Sled - the champagne of beta embedded databases

key value
buy a coffee for us to convert into databases
chat about databases with us

sled - it's all downhill from here!!!

An embedded database.

let tree = sled::open("/tmp/welcome-to-sled")?;

// insert and get, similar to std's BTreeMap
let old_value = tree.insert("key", "value")?;


// range queries
for kv_result in tree.range("key_1".."key_9") {}

// deletion
let old_value = tree.remove(&"key")?;

// atomic compare and swap

// block until all operations are stable on disk
// (flush_async also available to get a Future)

If you would like to work with structured data without paying expensive deserialization costs, check out the structured example!


  • API similar to a threadsafe BTreeMap<[u8], [u8]>
  • serializable (ACID) transactions for atomically reading and writing to multiple keys in multiple keyspaces.
  • fully atomic single-key operations, including compare and swap
  • zero-copy reads
  • write batches
  • subscribe to changes on key prefixes
  • multiple keyspaces
  • merge operators
  • forward and reverse iterators over ranges of items
  • a crash-safe monotonic ID generator capable of generating 75-125 million unique ID's per second
  • zstd compression (use the compression build feature, disabled by default)
  • cpu-scalable lock-free implementation
  • flash-optimized log-structured storage
  • uses modern b-tree techniques such as prefix encoding and suffix truncation for reducing the storage costs of long keys with shared prefixes. If keys are the same length and sequential then the system can avoid storing 99%+ of the key data in most cases, essentially acting like a learned index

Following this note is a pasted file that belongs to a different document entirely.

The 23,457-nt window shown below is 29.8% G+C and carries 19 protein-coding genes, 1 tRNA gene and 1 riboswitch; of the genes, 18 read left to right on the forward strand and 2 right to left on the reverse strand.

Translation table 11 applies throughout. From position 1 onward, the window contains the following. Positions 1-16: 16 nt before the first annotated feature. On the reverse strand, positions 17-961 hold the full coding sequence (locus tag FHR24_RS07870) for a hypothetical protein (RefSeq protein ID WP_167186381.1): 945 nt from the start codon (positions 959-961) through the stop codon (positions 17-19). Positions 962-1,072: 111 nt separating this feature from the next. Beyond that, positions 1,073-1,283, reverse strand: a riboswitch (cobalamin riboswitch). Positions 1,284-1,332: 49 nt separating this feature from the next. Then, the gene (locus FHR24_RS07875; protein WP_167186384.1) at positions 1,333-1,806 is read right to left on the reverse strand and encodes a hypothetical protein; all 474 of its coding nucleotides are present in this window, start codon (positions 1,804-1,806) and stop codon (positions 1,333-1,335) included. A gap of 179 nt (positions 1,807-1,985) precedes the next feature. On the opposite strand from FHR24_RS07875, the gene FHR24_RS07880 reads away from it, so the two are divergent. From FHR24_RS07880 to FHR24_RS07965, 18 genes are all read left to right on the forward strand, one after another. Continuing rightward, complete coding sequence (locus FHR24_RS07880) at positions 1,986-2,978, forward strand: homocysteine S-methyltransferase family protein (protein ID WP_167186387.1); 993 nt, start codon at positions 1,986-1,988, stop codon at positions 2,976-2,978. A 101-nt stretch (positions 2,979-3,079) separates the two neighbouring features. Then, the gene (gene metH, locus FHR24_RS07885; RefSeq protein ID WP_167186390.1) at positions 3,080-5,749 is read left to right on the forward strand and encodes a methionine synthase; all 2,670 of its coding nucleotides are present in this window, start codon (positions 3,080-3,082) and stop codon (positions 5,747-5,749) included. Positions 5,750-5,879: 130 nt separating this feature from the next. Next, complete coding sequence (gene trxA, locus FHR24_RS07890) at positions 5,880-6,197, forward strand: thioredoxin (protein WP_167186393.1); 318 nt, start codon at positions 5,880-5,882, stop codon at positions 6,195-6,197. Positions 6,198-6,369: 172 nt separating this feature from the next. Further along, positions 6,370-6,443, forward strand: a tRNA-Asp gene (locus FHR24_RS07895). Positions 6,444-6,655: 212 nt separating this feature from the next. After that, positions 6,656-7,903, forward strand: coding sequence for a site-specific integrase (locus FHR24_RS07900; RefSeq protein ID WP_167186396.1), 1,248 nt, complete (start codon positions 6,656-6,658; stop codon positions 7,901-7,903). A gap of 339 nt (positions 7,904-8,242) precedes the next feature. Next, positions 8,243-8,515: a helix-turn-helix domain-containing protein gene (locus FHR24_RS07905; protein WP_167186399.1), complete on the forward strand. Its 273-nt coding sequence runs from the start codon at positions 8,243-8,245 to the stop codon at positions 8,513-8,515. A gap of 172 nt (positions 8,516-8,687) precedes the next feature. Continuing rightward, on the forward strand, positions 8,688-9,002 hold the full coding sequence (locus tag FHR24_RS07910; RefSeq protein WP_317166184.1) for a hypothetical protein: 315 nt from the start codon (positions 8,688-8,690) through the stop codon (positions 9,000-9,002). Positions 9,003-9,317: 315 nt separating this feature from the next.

expectations, gotchas, advice

  • Maybe one of the first things that seems weird is the IVec type. This is an inlinable Arced slice that makes some things more efficient.
  • Durability: sled automatically fsyncs every 500ms by default, which can be configured with the flush_every_ms configurable, or you may call flush / flush_async manually after operations.
  • Transactions are optimistic - do not interact with external state or perform IO from within a transaction closure unless it is idempotent.
  • Internal tree node optimizations: sled performs prefix encoding on long keys with similar prefixes that are grouped together in a range, as well as suffix truncation to further reduce the indexing costs of long keys. Nodes will skip potentially expensive length and offset pointers if keys or values are all the same length (tracked separately, don't worry about making keys the same length as values), so it may improve space usage slightly if you use fixed-length keys or values. This also makes it easier to use structured access as well.
  • sled does not support multiple open instances for the time being. Please keep sled open for the duration of your process's lifespan. It's totally safe and often quite convenient to use a global lazy_static sled instance, modulo the normal global variable trade-offs. Every operation is threadsafe, and most are implemented under the hood with lock-free algorithms that avoid blocking in hot paths.


  • LSM tree-like write performance with traditional B+ tree-like read performance
  • over a billion operations in under a minute at 95% read 5% writes on 16 cores on a small dataset
  • measure your own workloads rather than relying on some marketing for contrived workloads

a note on lexicographic ordering and endianness

If you want to store numerical keys in a way that will play nicely with sled's iterators and ordered operations, please remember to store your numerical items in big-endian form. Little endian (the default of many things) will often appear to be doing the right thing until you start working with more than 256 items (more than 1 byte), causing lexicographic ordering of the serialized bytes to diverge from the lexicographic ordering of their deserialized numerical form.

  • Rust integral types have built-in to_be_bytes and from_be_bytes methods.
  • bincode can be configured to store integral types in big-endian form.

interaction with async

If your dataset resides entirely in cache (achievable at startup by setting the cache to a large enough value and performing a full iteration) then all reads and writes are non-blocking and async-friendly, without needing to use Futures or an async runtime.